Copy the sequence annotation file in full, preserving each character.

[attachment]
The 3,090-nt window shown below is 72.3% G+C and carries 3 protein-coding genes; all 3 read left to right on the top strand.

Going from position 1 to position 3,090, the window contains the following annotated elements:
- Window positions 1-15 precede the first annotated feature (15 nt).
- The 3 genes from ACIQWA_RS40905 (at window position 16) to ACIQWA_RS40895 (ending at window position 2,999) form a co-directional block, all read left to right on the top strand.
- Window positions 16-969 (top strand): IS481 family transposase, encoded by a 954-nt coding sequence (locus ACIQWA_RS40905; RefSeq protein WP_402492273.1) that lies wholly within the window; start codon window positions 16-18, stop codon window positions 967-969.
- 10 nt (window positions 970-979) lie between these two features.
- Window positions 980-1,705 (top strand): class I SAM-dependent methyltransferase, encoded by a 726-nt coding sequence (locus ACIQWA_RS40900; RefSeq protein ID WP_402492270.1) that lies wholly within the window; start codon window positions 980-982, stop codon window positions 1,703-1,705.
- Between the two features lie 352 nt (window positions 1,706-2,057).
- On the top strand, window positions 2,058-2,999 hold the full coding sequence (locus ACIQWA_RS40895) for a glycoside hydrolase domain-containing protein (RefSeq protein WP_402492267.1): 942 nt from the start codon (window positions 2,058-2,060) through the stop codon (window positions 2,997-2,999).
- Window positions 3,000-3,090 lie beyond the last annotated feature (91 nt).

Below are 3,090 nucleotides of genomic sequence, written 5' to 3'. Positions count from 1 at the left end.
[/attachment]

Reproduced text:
The 3,090-nt window shown below is 72.3% G+C and carries 3 protein-coding genes; all 3 read left to right on the top strand.

Going from position 1 to position 3,090, the window contains the following annotated elements:
- Window positions 1-15 precede the first annotated feature (15 nt).
- The 3 genes from ACIQWA_RS40905 (at window position 16) to ACIQWA_RS40895 (ending at window position 2,999) form a co-directional block, all read left to right on the top strand.
- Window positions 16-969 (top strand): IS481 family transposase, encoded by a 954-nt coding sequence (locus ACIQWA_RS40905; RefSeq protein WP_402492273.1) that lies wholly within the window; start codon window positions 16-18, stop codon window positions 967-969.
- 10 nt (window positions 970-979) lie between these two features.
- Window positions 980-1,705 (top strand): class I SAM-dependent methyltransferase, encoded by a 726-nt coding sequence (locus ACIQWA_RS40900; RefSeq protein ID WP_402492270.1) that lies wholly within the window; start codon window positions 980-982, stop codon window positions 1,703-1,705.
- Between the two features lie 352 nt (window positions 1,706-2,057).
- On the top strand, window positions 2,058-2,999 hold the full coding sequence (locus ACIQWA_RS40895) for a glycoside hydrolase domain-containing protein (RefSeq protein WP_402492267.1): 942 nt from the start codon (window positions 2,058-2,060) through the stop codon (window positions 2,997-2,999).
- Window positions 3,000-3,090 lie beyond the last annotated feature (91 nt).

Below are 3,090 nucleotides of genomic sequence, written 5' to 3'. Positions count from 1 at the left end.